Birmingham Daily Post, 13 February 1900, p. 8

Canon Rawnsley dedicates his new book of verse to “John Ruskin on his eighty-first birthday.” The book ahs therefore the interest of being probably the last literary tribute laid at Ruskin’s feet by a disciple. Canon Rawnsley has habitually acted on Ruskin’s hint that the proper time to enjoy Switzerland is the season of spring flowers. Long practice has given him a complete mastery of the sonnet form—a form which has the advantage of checking exuberance and compelling condensation. He also exhibits a great command of poetical language; and te 163 sonnets here collected express, always gracefully, and often with much felicity, the sentiments of an eager and cultivated mind, capable of appreciating, not only Swiss flowers and Swiss scenery, but the character, history, and traditions of the Swiss people.

Manchester Courier and Lancashire General Advertiser, 21 March 1900, p. 3

The mantle of Wordsworth, when it fell, fell to the ground, but Canon Rawnsley has been permitted to touch the hem of it. He of all people, claiming Wordsworth for his master, would desire to be compared with him; yet it is certain—and we hope not to scandalise the disciple in avowing it—that these sonnets have something of the grand sonnet-tone of Wordsworth, and show no little of his passion for the beautiful world of mountain and stream and flower,, and his power to express the passion. There is praise in the admission that of these more than one hundred and sixty sonnets not one is dull, not one but shows good workmanship, and, be it known, a workmanship which reveals love for its calling, and a never-failing regard for its own high purpose. If a sonnet here and there be a mere mechanism, it must be admitted that the most of them claim judgment from the standpoint of poetry. In form Canon Rawnsley adheres to the Italian form throughout, and so closely that the purist will find nothing to offend, unless, indeed, he cling to the stricter variety of a two-rhymed sestet in preference to one of three rhymes. The volume takes us through the glorious scenes of Switzerland and Northern Italy, and Canon Rawnsley sees and hears all the teeming beauty they possess—feels them, too, and speaks them forth again in fitting language, which is the poet’s privilege. There are striking lines everywhere, fine in form and high in thought; not the sensuous, rich lines of Rossetti, rich like sunlight at eventide through coloured flame, but simple and restrained, matching their lofty message with simpler measure. The last line of the sonnet calls for special strength, it is as the tower crowning the church, the outward glory to which all else leads up. Canon Rawnsley knows this, and is specially blest in achieving it almost without exception. We choose the sestet of the sonnet, “At the Trub-See,” almost at random, as an example of the many beautiful things in the volume:--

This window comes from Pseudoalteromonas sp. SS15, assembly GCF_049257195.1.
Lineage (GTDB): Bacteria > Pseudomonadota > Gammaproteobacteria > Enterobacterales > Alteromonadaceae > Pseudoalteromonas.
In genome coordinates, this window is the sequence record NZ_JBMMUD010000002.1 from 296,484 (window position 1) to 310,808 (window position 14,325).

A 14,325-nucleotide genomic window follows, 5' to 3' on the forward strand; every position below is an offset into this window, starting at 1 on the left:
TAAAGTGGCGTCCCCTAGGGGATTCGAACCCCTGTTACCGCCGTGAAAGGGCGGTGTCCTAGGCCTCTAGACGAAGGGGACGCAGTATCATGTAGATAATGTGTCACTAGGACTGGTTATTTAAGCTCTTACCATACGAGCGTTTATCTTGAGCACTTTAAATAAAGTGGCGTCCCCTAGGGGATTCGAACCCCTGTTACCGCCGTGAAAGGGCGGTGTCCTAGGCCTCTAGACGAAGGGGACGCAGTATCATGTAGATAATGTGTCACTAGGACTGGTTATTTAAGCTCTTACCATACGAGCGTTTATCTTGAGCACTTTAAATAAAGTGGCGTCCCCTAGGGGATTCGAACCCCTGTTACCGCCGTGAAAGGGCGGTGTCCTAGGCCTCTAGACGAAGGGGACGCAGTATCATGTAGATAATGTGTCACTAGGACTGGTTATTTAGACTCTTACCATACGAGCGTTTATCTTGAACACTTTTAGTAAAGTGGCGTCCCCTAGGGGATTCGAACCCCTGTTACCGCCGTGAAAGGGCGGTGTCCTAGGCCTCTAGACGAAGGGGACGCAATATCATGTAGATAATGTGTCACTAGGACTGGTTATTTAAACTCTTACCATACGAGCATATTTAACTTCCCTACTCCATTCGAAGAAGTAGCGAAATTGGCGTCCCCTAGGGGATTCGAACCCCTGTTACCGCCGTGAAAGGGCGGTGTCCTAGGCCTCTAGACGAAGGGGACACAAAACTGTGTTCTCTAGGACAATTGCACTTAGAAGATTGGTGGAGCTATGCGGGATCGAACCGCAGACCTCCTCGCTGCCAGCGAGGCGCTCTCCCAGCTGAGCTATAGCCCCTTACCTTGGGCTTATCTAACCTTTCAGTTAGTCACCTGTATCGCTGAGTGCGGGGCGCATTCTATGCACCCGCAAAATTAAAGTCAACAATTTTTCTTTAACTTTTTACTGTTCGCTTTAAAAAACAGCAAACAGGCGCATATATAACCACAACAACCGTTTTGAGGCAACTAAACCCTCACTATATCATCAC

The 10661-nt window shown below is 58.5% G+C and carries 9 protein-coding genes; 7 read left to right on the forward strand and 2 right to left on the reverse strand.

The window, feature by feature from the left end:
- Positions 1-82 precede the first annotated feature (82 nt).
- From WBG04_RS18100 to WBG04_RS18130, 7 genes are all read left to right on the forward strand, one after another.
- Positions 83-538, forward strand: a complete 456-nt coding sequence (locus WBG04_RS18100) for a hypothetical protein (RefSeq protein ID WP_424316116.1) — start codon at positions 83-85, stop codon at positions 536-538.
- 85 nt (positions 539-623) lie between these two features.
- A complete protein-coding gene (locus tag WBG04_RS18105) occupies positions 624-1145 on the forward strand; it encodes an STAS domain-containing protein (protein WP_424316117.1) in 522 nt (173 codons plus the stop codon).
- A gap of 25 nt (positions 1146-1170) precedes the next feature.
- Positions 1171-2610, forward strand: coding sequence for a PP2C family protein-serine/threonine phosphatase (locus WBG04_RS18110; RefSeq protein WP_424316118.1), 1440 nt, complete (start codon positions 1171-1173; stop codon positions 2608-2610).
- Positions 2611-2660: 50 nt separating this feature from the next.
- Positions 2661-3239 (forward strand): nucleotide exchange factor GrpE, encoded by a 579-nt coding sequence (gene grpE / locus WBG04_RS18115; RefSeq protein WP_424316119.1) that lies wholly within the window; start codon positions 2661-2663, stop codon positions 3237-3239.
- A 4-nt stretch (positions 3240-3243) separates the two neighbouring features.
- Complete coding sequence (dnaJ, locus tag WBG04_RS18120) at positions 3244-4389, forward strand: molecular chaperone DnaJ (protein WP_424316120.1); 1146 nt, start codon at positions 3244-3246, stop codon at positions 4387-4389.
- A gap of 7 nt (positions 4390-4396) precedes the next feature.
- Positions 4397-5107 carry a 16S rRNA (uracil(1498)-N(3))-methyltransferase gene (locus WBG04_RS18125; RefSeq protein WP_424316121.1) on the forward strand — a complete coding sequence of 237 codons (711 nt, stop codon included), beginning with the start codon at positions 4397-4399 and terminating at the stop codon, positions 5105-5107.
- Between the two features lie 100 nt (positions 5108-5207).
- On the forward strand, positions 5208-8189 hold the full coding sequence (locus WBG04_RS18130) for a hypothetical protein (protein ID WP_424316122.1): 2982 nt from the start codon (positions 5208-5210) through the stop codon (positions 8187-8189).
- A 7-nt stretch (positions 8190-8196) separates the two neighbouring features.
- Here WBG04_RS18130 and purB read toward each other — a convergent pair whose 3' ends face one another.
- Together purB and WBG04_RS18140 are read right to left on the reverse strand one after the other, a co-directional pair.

Then o’er that seething cauldron of the cloud
    High Titlis shone; the hand that guards the pass
        Stood forth like silver, and we clomb up higher:
    Thence gazing, the disconsolate morass
Became a sea of glory, and a crowd
        Of angels moving on soft waves of fire.

London Evening Standard, 2 June 1900, p. 4

The writing of sonnets seems to come as easily to him [HDR] as it came to the men of Shakespeare’s time, who produced sonnet-cycles, three hundred strong, for the amusement of fashionable literary society. Some people convey their passing impressions in letters to their friends—or, less wisely, to Editors of newspapers—and relieve their feelings by lyrics or articles in the magazines. Mr Rawnsley, in such exigencies, composes, and usually, publishes a sonnet. He comments on news of the day in poems of fourteen lines, with five rhymes; he makes passing notes of his holiday tours in the same form. It is a practice which we can only encourage him to continue, for his sonnets are praiseworthy of their kind. Though he can scarcely be placed among the poets in virtue of any imaginative power or passion, or any magic of expression, he is a cultivated writer, with a delicate ear and a graceful sense of beauty. He has just that feeling for the past, and that sympathy with Nature, with Art, and with tradition, that are best conveyed in the metrical form he has adopted. Here is a good expression of his manner:--

 At Como Cathedral

    Pliny’s Statue

Here sits in marble, with his scroll in hand,
        The student-lover of the Larian lake,
        Whom Trajan trusted for his wisdom’s sake;
Who, going governor to the Asian land,
Waited his Lord’s imperial command,
        What steps to stay that heresy he should take,
        Which, in the name of Christ, had dared forsake
The temple courts, and all Jove’s altars banned.

He saw Vesuvius’ ashes blur the sky
    And bury Herculaneum; dreamed not Rome
        Would sink in fiercer fires; nor ever knew
That ‘harmless superstition, doomed to die
    A natural death,’ would to his honouring come,
        With sweet forgiveness for the hand that slew.

The closing lines, it will be seen, are a little weak; and this is often the case with Mr. Rawnsley. It is in the way they end their sonnets that the great poets show themselves.